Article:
BIV is recognizing Persis Ahrestani, vice-president and CFO, Habitat for Humanity Greater Vancouver, and 39 other exceptional business leaders as part of the 2023 Forty Under 40 Awards cohort.
Longer Q&As with each recipient are included in BIV's annual Forty Under 40 Magazine (out in print Dec. 11). Award winners will be celebrated at an awards gala Feb. 7, 2024.
This profile may have been edited for length and clarity.
What career highlight are you most proud of?
One particularly memorable career highlight is receiving a standing ovation from my advanced financial accounting class at UBC. The unexpected appreciation from a room full of tired students on a late Friday night was not only personally fulfilling, but highlighted the positive impact a teacher can make.
What was your toughest business or professional decision?
My toughest business decision has always been terminating people’s employment. It is always personal and hurtful, but human beings are resilient.
How do you lead?
I lead through empowerment and education. I believe in creating a safe, controlled environment where team members can have the opportunity to grow.
What is the biggest lesson you've learned in business?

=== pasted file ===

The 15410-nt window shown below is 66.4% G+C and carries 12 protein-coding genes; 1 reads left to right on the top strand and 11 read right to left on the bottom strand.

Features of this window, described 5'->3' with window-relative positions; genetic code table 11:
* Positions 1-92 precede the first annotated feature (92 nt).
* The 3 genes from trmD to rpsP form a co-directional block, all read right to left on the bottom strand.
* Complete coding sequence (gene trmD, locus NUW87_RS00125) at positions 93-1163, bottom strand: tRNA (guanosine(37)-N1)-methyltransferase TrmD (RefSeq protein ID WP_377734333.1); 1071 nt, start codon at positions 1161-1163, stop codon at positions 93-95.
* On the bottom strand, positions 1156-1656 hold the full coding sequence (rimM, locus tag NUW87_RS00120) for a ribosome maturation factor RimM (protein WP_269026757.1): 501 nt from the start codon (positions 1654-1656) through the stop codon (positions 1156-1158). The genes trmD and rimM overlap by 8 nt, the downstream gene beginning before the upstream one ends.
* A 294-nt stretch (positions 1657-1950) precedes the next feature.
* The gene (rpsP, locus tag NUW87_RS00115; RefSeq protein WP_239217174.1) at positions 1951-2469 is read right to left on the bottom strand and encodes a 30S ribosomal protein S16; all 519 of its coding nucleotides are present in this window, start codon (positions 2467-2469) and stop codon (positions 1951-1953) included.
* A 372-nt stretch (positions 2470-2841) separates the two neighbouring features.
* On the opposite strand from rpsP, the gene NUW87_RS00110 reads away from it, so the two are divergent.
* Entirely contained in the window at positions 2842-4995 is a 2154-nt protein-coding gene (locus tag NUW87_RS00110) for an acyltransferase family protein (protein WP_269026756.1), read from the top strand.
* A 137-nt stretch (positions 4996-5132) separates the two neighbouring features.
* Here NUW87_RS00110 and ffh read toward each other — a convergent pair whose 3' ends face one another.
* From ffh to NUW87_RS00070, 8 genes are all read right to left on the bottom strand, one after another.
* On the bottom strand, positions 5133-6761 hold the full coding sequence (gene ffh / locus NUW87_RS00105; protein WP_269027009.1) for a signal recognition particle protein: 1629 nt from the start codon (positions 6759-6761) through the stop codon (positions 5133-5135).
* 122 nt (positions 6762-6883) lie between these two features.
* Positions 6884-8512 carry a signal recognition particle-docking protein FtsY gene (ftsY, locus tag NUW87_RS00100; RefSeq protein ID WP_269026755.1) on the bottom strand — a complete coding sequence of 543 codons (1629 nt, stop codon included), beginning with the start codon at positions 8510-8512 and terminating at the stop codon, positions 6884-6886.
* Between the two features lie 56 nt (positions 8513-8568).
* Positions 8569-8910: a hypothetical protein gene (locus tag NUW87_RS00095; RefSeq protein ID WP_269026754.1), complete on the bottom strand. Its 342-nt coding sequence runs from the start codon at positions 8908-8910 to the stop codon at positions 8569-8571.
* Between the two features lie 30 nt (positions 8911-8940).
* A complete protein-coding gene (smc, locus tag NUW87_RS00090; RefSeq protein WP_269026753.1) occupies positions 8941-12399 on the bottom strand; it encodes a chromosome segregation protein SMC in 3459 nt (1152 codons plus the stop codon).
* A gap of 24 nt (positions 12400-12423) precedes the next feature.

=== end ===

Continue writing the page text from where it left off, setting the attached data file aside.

Never give up. There’s always a solution, but you must be innovative, patient and open to listening.
Best piece of advice ever received?
Respect others. I borrow from my son’s minor hockey coach Kyle Turris who said that as a coach, the most important skill he needs to do his job well is to respect others. I think this rings true for life.
What advice would you give your 20-year-old self?
Growing up I was an overachiever. The relentless pursuit of outcomes and results was a distraction and hindered my overall development. Worse – it wasn’t fun being me. My advice would be not to fixate too much on achievements. Focus on honing your strengths, pursuing your passions, acquiring knowledge and just having fun.
What's left to accomplish?
I want to focus on our youth as they are our future. Through our work at Habitat, we are able to assist families in finding affordable housing in their community so our children can grow up in safer environments. It would be beneficial if the Ministry of Education increased funding and support for our schools to enhance teacher training and support for gifted children, recent immigrants and children who are differently abled. We need to teach future generations to be more aware of the needs of others. They must realize that small initiatives can actually make a big difference.
Is there anyone you would like to thank or acknowledge?
I am grateful to my husband Areez Elavia for his strength and advice, my parents, children, friends, family, coworkers and most importantly my mentor – now retired professor of accounting at UBC, Chuck Campbell. Thank you for being such a strong light and leader in my life.